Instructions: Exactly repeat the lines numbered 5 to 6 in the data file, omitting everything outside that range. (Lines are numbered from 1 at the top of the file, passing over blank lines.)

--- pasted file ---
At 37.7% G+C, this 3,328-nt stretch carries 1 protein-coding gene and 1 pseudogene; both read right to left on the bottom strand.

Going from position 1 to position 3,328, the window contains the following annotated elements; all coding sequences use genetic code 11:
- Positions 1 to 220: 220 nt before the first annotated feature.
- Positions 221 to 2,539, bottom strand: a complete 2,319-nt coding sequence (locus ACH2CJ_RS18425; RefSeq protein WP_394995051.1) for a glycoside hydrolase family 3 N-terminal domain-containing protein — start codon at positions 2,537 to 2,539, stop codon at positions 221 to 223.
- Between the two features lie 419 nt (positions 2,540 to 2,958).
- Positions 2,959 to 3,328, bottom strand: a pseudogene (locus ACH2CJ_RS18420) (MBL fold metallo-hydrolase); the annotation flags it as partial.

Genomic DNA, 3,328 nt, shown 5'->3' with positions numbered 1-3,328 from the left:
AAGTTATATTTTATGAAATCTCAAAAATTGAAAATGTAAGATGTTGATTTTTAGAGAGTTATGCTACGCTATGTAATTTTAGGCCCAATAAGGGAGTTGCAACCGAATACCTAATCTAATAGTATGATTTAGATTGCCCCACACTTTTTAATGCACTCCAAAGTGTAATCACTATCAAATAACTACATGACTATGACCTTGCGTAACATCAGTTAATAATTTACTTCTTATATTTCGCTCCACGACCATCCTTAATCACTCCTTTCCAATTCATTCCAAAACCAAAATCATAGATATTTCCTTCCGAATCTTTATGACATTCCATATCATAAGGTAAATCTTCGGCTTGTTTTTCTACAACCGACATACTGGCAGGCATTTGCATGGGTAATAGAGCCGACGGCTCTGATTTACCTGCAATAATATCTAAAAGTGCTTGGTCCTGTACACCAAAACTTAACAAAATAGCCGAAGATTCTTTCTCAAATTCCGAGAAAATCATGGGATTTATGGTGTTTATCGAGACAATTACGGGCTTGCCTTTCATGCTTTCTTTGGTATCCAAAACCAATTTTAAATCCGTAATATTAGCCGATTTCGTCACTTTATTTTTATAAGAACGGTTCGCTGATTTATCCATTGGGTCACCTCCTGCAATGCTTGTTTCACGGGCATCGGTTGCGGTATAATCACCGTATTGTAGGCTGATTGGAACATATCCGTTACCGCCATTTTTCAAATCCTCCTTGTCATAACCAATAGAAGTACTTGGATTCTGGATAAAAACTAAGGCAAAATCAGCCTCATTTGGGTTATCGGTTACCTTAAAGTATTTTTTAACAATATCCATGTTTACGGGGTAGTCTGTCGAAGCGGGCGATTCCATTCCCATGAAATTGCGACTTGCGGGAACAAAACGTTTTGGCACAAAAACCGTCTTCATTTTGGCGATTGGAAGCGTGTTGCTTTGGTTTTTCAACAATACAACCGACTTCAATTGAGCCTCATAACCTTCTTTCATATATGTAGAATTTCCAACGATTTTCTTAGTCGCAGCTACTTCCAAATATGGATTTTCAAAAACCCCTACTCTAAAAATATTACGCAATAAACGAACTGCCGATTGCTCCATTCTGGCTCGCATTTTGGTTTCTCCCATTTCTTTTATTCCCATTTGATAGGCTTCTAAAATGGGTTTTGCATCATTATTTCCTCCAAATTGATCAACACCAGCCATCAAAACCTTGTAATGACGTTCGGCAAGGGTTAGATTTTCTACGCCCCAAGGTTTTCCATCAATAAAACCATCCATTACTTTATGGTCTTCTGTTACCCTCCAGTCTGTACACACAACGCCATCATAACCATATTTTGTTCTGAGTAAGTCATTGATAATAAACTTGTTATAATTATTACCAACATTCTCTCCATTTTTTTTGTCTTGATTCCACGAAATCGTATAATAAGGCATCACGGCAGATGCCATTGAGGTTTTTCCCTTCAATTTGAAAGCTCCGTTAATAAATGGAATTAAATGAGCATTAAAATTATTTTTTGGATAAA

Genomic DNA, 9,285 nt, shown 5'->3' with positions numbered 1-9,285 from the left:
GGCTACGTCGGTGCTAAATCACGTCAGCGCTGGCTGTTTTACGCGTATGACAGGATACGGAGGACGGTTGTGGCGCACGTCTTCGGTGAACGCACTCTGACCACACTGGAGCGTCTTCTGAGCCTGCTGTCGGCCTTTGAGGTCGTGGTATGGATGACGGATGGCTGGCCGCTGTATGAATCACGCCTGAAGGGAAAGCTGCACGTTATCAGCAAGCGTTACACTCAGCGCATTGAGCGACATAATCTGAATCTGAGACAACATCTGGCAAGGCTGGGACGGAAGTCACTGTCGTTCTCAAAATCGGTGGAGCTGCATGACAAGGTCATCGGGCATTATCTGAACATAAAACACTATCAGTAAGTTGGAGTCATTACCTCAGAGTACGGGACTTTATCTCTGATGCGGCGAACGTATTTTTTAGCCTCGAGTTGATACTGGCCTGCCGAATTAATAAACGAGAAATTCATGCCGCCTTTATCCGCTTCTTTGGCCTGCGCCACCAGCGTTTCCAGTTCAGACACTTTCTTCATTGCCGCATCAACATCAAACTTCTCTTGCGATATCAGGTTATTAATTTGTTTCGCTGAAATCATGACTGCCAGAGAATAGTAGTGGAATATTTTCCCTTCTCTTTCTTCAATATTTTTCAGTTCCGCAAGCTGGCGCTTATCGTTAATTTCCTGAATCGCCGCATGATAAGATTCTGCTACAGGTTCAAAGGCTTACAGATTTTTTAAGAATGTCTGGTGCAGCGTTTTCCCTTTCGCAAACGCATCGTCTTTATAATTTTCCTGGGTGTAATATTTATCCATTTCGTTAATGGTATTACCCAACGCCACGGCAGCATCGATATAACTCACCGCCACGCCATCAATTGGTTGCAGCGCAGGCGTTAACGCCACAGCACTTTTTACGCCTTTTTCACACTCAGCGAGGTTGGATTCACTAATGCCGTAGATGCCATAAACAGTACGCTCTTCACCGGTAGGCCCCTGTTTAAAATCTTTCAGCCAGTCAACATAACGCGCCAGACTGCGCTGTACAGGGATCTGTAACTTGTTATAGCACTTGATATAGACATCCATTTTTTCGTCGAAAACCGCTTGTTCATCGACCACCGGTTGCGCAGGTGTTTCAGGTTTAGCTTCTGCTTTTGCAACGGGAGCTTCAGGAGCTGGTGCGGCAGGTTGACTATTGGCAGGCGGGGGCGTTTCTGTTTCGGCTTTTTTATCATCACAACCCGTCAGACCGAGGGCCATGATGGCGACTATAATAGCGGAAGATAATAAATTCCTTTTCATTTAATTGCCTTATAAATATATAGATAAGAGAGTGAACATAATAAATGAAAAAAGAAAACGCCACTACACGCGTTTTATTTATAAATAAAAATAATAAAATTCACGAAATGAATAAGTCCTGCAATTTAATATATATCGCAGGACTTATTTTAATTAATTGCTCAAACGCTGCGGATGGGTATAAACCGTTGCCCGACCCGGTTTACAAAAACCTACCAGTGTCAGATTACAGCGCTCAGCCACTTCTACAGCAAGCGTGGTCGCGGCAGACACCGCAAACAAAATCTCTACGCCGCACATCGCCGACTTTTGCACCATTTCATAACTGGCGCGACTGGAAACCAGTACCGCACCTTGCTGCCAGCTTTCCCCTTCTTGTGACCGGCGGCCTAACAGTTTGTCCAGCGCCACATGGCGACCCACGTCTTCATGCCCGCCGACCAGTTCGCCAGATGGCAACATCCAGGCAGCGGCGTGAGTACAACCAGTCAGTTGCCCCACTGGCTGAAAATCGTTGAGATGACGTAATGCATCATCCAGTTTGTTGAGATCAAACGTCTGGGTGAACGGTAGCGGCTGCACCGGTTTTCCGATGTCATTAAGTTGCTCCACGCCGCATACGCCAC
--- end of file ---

- Between the two features lie 419 nt (positions 2,540 to 2,958).
- Positions 2,959 to 3,328, bottom strand: a pseudogene (locus ACH2CJ_RS18420) (MBL fold metallo-hydrolase); the annotation flags it as partial.